Purpose: Adolescent problem behaviors (substance use, delinquency, school dropout, pregnancy, and violence) are costly not only for individuals, but for entire communities. Policymakers and practitioners that are interested in preventing these problem behaviors are faced with many programming options. In this review, we discuss two criteria for selecting relevant parenting programs, and provide five examples of such programs.
Design/methodology/approach: The first criterion for program selection is theory based. Well-supported theories, such as the social development model, have laid out key family-based risk and protective factors for problem behavior. Programs that target these risk and protective factors are more likely to be effective. Second, programs should have demonstrated efficacy; these interventions have been called "evidence-based programs" (EBP). This review highlights the importance of evidence from rigorous research designs, such as randomized clinical trials, in order to establish program efficacy.
Findings: Nurse-Family Partnership, The Incredible Years, Positive Parenting Program, Strengthening Families 10-14, and Staying Connected with Your Teen are examined. The unique features of each program are briefly presented. Evidence showing impact on family risk and protective factors, as well as long-term problem behaviors, is reviewed. Finally, a measure of cost effectiveness of each program is provided.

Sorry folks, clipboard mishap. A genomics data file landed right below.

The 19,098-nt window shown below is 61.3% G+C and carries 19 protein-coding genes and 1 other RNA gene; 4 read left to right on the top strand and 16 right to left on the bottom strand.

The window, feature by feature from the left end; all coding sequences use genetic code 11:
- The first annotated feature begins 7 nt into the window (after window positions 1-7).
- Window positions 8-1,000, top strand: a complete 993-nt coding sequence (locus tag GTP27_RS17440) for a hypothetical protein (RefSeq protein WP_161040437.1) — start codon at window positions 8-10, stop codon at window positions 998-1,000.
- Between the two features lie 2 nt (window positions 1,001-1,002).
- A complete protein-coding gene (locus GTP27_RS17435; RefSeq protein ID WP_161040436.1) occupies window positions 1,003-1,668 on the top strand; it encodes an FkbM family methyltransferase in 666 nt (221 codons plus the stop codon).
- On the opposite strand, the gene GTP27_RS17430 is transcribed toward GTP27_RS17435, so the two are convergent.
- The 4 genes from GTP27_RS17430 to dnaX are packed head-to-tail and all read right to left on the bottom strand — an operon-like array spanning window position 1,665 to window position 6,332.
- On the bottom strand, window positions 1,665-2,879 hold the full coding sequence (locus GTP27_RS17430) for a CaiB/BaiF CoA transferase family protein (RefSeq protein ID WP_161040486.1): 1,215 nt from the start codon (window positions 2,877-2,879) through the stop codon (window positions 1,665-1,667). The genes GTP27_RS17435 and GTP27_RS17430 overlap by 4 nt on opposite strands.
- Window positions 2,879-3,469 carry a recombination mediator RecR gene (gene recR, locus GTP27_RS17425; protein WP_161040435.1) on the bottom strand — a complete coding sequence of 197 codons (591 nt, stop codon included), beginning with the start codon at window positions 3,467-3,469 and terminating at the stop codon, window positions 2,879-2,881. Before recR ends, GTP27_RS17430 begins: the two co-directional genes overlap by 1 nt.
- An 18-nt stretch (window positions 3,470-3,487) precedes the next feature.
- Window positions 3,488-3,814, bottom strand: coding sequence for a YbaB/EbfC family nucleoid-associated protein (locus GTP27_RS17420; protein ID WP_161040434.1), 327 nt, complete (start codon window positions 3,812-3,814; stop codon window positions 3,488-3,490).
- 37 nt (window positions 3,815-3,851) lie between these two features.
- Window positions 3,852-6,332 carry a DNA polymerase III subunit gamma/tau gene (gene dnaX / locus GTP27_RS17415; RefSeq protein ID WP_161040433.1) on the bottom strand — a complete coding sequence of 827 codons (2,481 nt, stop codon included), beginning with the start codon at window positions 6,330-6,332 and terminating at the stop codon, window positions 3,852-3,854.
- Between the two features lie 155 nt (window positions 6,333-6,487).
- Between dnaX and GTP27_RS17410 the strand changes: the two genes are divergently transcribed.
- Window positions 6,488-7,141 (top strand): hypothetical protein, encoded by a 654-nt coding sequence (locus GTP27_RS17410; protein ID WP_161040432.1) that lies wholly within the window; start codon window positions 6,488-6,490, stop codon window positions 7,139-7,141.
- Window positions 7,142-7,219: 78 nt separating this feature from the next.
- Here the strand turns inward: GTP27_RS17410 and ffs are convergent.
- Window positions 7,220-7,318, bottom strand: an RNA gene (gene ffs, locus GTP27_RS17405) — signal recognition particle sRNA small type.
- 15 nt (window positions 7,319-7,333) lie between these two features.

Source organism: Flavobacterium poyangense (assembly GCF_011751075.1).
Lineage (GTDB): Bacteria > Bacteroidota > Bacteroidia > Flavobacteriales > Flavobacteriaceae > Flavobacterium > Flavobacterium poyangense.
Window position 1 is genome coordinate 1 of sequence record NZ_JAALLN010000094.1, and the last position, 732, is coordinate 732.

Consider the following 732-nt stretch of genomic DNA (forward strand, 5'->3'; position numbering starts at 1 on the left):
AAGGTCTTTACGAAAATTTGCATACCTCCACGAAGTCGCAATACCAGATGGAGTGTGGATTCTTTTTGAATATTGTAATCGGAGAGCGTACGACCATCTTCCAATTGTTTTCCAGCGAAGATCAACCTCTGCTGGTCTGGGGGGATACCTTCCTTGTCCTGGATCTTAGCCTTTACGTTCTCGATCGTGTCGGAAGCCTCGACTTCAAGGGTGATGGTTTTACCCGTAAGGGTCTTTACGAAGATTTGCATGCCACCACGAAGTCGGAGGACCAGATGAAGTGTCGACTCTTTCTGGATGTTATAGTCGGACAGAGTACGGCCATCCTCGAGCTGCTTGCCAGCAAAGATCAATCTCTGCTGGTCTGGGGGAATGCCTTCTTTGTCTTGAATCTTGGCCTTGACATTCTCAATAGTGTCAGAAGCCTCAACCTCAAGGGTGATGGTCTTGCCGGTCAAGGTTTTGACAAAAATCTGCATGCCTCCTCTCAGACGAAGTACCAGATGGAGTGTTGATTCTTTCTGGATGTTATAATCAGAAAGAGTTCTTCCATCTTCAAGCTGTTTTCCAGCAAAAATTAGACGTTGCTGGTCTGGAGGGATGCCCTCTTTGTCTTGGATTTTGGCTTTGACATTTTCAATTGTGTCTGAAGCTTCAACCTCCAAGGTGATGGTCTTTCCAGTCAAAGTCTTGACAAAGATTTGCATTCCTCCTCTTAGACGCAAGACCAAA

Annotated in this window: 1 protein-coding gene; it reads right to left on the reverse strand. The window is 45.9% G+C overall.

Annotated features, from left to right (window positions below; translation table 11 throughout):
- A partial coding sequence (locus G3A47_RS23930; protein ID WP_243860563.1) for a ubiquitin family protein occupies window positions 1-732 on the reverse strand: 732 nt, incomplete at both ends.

Originality/value: We propose that not all programs are of equal value, and suggest two simple criteria for selecting a parenting program with a high likelihood for positive outcomes. Furthermore, although this review is not exhaustive, the five examples of EBPs offer a good start for policymakers and practitioners seeking to implement effective programs in their communities. Thus, this paper offers practical suggestions for those grappling with investments in child and adolescent programs on the ground.
Keywords: Adolescent; Child; Delinquency; Dropout; Evidence-based practice; Family; Parenting; Prevention; Programs; Substance use; Teen pregnancy; Violence/aggression.